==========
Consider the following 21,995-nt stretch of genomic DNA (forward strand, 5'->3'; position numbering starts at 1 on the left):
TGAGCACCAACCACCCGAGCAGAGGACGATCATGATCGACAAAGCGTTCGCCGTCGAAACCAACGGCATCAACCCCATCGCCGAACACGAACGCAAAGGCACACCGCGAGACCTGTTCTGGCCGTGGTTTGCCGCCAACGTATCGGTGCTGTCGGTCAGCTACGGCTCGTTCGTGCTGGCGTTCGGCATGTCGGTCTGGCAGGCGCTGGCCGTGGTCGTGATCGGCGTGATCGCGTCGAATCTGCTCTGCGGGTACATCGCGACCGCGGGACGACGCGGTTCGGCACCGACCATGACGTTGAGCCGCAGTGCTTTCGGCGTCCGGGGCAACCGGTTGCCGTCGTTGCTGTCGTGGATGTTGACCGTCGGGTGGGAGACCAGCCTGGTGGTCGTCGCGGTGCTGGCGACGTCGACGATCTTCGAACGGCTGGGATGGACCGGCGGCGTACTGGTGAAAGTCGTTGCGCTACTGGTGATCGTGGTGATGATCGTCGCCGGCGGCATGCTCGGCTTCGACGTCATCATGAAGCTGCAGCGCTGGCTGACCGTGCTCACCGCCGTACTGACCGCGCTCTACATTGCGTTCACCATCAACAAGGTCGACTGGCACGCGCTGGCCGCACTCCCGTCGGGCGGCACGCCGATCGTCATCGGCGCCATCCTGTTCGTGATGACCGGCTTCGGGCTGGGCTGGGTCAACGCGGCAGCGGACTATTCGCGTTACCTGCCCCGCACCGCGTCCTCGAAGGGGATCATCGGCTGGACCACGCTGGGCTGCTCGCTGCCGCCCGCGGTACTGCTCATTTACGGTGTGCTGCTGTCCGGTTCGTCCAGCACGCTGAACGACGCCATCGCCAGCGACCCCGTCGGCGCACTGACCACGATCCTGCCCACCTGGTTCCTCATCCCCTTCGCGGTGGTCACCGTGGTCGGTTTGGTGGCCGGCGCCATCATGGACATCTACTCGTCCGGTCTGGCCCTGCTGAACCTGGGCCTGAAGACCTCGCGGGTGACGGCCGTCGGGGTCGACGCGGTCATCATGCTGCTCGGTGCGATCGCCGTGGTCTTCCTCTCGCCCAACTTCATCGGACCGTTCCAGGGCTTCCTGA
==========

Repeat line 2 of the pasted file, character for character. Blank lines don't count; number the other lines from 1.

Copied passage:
TGAGCACCAACCACCCGAGCAGAGGACGATCATGATCGACAAAGCGTTCGCCGTCGAAACCAACGGCATCAACCCCATCGCCGAACACGAACGCAAAGGCACACCGCGAGACCTGTTCTGGCCGTGGTTTGCCGCCAACGTATCGGTGCTGTCGGTCAGCTACGGCTCGTTCGTGCTGGCGTTCGGCATGTCGGTCTGGCAGGCGCTGGCCGTGGTCGTGATCGGCGTGATCGCGTCGAATCTGCTCTGCGGGTACATCGCGACCGCGGGACGACGCGGTTCGGCACCGACCATGACGTTGAGCCGCAGTGCTTTCGGCGTCCGGGGCAACCGGTTGCCGTCGTTGCTGTCGTGGATGTTGACCGTCGGGTGGGAGACCAGCCTGGTGGTCGTCGCGGTGCTGGCGACGTCGACGATCTTCGAACGGCTGGGATGGACCGGCGGCGTACTGGTGAAAGTCGTTGCGCTACTGGTGATCGTGGTGATGATCGTCGCCGGCGGCATGCTCGGCTTCGACGTCATCATGAAGCTGCAGCGCTGGCTGACCGTGCTCACCGCCGTACTGACCGCGCTCTACATTGCGTTCACCATCAACAAGGTCGACTGGCACGCGCTGGCCGCACTCCCGTCGGGCGGCACGCCGATCGTCATCGGCGCCATCCTGTTCGTGATGACCGGCTTCGGGCTGGGCTGGGTCAACGCGGCAGCGGACTATTCGCGTTACCTGCCCCGCACCGCGTCCTCGAAGGGGATCATCGGCTGGACCACGCTGGGCTGCTCGCTGCCGCCCGCGGTACTGCTCATTTACGGTGTGCTGCTGTCCGGTTCGTCCAGCACGCTGAACGACGCCATCGCCAGCGACCCCGTCGGCGCACTGACCACGATCCTGCCCACCTGGTTCCTCATCCCCTTCGCGGTGGTCACCGTGGTCGGTTTGGTGGCCGGCGCCATCATGGACATCTACTCGTCCGGTCTGGCCCTGCTGAACCTGGGCCTGAAGACCTCGCGGGTGACGGCCGTCGGGGTCGACGCGGTCATCATGCTGCTCGGTGCGATCGCCGTGGTCTTCCTCTCGCCCAACTTCATCGGACCGTTCCAGGGCTTCCTGA